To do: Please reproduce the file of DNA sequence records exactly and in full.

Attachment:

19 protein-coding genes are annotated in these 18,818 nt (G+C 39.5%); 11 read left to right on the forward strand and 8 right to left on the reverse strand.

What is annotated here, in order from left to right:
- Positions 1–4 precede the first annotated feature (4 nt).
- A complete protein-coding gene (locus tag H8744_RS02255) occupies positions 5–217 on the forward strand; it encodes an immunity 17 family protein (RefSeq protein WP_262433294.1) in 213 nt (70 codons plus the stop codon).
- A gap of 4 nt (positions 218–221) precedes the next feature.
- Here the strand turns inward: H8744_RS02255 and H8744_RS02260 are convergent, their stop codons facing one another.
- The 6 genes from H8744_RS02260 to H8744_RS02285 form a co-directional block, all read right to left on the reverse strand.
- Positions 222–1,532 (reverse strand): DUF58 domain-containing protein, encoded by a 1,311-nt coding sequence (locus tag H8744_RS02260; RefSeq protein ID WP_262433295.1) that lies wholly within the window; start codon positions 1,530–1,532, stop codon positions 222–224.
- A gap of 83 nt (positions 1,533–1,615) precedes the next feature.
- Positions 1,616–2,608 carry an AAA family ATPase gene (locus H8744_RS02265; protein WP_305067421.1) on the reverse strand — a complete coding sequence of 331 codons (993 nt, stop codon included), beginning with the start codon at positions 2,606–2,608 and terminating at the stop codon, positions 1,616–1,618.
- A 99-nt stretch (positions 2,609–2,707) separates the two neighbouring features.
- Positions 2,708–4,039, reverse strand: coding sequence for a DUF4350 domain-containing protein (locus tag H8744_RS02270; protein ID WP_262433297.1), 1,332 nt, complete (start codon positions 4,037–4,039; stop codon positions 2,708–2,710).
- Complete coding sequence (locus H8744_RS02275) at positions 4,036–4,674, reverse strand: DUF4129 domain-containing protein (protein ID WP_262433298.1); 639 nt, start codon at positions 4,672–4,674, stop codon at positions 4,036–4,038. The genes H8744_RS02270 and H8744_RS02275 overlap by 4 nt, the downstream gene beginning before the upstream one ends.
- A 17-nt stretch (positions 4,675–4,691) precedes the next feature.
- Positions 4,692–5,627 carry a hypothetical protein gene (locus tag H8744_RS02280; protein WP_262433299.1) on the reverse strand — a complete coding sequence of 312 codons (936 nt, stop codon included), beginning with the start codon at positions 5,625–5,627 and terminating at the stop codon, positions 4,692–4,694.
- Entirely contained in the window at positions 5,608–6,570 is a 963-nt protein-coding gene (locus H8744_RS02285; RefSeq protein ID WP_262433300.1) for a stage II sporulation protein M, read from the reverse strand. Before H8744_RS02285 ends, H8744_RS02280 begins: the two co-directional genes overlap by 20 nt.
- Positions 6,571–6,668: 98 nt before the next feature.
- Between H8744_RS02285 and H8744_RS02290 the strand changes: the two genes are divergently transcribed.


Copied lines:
19 protein-coding genes are annotated in these 18,818 nt (G+C 39.5%); 11 read left to right on the forward strand and 8 right to left on the reverse strand.

What is annotated here, in order from left to right:
- Positions 1–4 precede the first annotated feature (4 nt).
- A complete protein-coding gene (locus tag H8744_RS02255) occupies positions 5–217 on the forward strand; it encodes an immunity 17 family protein (RefSeq protein WP_262433294.1) in 213 nt (70 codons plus the stop codon).
- A gap of 4 nt (positions 218–221) precedes the next feature.
- Here the strand turns inward: H8744_RS02255 and H8744_RS02260 are convergent, their stop codons facing one another.
- The 6 genes from H8744_RS02260 to H8744_RS02285 form a co-directional block, all read right to left on the reverse strand.
- Positions 222–1,532 (reverse strand): DUF58 domain-containing protein, encoded by a 1,311-nt coding sequence (locus tag H8744_RS02260; RefSeq protein ID WP_262433295.1) that lies wholly within the window; start codon positions 1,530–1,532, stop codon positions 222–224.
- A gap of 83 nt (positions 1,533–1,615) precedes the next feature.
- Positions 1,616–2,608 carry an AAA family ATPase gene (locus H8744_RS02265; protein WP_305067421.1) on the reverse strand — a complete coding sequence of 331 codons (993 nt, stop codon included), beginning with the start codon at positions 2,606–2,608 and terminating at the stop codon, positions 1,616–1,618.
- A 99-nt stretch (positions 2,609–2,707) separates the two neighbouring features.
- Positions 2,708–4,039, reverse strand: coding sequence for a DUF4350 domain-containing protein (locus tag H8744_RS02270; protein ID WP_262433297.1), 1,332 nt, complete (start codon positions 4,037–4,039; stop codon positions 2,708–2,710).
- Complete coding sequence (locus H8744_RS02275) at positions 4,036–4,674, reverse strand: DUF4129 domain-containing protein (protein ID WP_262433298.1); 639 nt, start codon at positions 4,672–4,674, stop codon at positions 4,036–4,038. The genes H8744_RS02270 and H8744_RS02275 overlap by 4 nt, the downstream gene beginning before the upstream one ends.
- A 17-nt stretch (positions 4,675–4,691) precedes the next feature.
- Positions 4,692–5,627 carry a hypothetical protein gene (locus tag H8744_RS02280; protein WP_262433299.1) on the reverse strand — a complete coding sequence of 312 codons (936 nt, stop codon included), beginning with the start codon at positions 5,625–5,627 and terminating at the stop codon, positions 4,692–4,694.
- Entirely contained in the window at positions 5,608–6,570 is a 963-nt protein-coding gene (locus H8744_RS02285; RefSeq protein ID WP_262433300.1) for a stage II sporulation protein M, read from the reverse strand. Before H8744_RS02285 ends, H8744_RS02280 begins: the two co-directional genes overlap by 20 nt.
- Positions 6,571–6,668: 98 nt before the next feature.
- Between H8744_RS02285 and H8744_RS02290 the strand changes: the two genes are divergently transcribed.